How to Tell When your Brake Hoses Need to Be Replaced

Brakes are a complicated system relying on many parts working together. Calipers, pads, and rotors are the most visible part of the system and require frequent service or replacement due to the heat and friction they endure when the caliper clamps the pads down on the rotor to stop the car.

Brake hoses do not require the same service frequency as pads and rotors, but they will likely need to be replaced during the lifetime of your vehicle. They play an essential role in the function of the braking system. Damaged, cracked, or collapsed brake hoses are a major safety hazard.

Brake Lines vs Brake Hoses

While they connect directly, the brake line generally refers to the hard, metal piping that runs from the master cylinder through the vehicle. Brake hoses are flexible rubber tubes that connect from the end of the solid line to the brake caliper.

Brake hoses are made of a flexible material to allow the wheels to turn without them breaking. Unfortunately, they are more susceptible to damage. 

brake line connecting to brake hose
The solid brake lines can be seen connecting to the rubber brake hose

What Do Brake Hoses Do?

There is a lot more to the braking system that goes on out of sight. For the caliper to be activated when you press the pedal, hydraulic brake fluid amplifies the force of your foot pressing the pedal. The fluid passes from the master cylinder, through the brake lines and hoses, and into the caliper.

Brake hose connecting to caliper
The brake hose connects directly with the brake caliper, supplying it with brake fluid.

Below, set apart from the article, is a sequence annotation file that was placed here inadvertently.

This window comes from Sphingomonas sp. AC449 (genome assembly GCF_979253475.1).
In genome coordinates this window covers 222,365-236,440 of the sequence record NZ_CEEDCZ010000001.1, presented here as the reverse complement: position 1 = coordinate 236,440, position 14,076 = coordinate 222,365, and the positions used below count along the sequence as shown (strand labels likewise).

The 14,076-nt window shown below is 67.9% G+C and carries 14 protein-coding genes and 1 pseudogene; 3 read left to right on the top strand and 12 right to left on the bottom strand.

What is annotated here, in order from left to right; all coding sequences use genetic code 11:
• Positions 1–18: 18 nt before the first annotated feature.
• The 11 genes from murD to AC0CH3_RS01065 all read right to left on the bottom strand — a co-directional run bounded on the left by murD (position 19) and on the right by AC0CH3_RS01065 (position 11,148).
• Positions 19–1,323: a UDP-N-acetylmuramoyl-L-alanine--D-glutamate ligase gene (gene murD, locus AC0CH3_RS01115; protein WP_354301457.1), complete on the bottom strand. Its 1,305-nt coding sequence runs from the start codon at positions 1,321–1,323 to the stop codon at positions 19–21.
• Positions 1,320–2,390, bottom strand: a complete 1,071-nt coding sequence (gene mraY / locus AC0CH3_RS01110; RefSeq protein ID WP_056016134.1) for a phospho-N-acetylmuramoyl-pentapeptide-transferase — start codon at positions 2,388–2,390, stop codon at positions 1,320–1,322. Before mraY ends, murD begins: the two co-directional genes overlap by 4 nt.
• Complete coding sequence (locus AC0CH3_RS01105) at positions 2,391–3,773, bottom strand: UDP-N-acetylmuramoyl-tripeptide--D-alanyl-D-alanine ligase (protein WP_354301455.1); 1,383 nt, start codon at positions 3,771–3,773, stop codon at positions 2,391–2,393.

Signs of Brake Hose Problems

Issues with brake hoses will normally involve a brake fluid leak. Depending on the severity, the symptoms can vary.

The Brake Light Comes On

Low brake fluid can cause the brake light to come on. If the light comes on, pop the hood and check the fluid level. The reservoir can be found on the driver’s side, just in front of the firewall.

Brake Fluid on the Ground

If you have a severely damaged or broken brake hose, you may notice drops of brake or a small puddle of fluid on the ground where you park.

The Pedal Feels Different

If a brake hose is leaking and the fluid level is low, the amount of pressure transferred from the pedal to the caliper will drop. This will cause the pedal to feel spongy or soft.

The Brakes Are Not as Effective

Again, with low fluid levels from a broken brake hose, power amplified by the brake fluid will be less, and the brakes will not have a strong “bite” like they used to. In the case of severe leaks or a completely broken hose, the brakes can fail.

What Causes Brake Hoses to Fail?

There are a few ways brake hoses can fail. The material the lines are made from can also dictate how they fail. Brake hoses are most commonly made of rubber but also come as a braided stainless steel line. 

Generally, they will wear out after years of use and thousands of miles of driving. They can become caked with dirt, grime, and grease that will break down the rubber faster. A hard impact from road debris can nick or even sever the hose.

The brake fluid inside the hose retains water and can become contaminated with debris. Over time, contaminated brake fluid can lead to brake hose failure. This is why regular brake fluid flushes are important.

Brake hose caked with dirt and grease
Brake hoses can become caked with dirt and grease.

Brake Hose Replacement at Becker Service Center

Any issue with your braking system needs to be addressed as soon as possible, but a broken brake hose is especially urgent. If you have any brake issues, Becker Service Center can help. Our conveniently located Naperville auto repair shop is staffed with ASE-Certified technicians. Give us a call or schedule an appointment online today!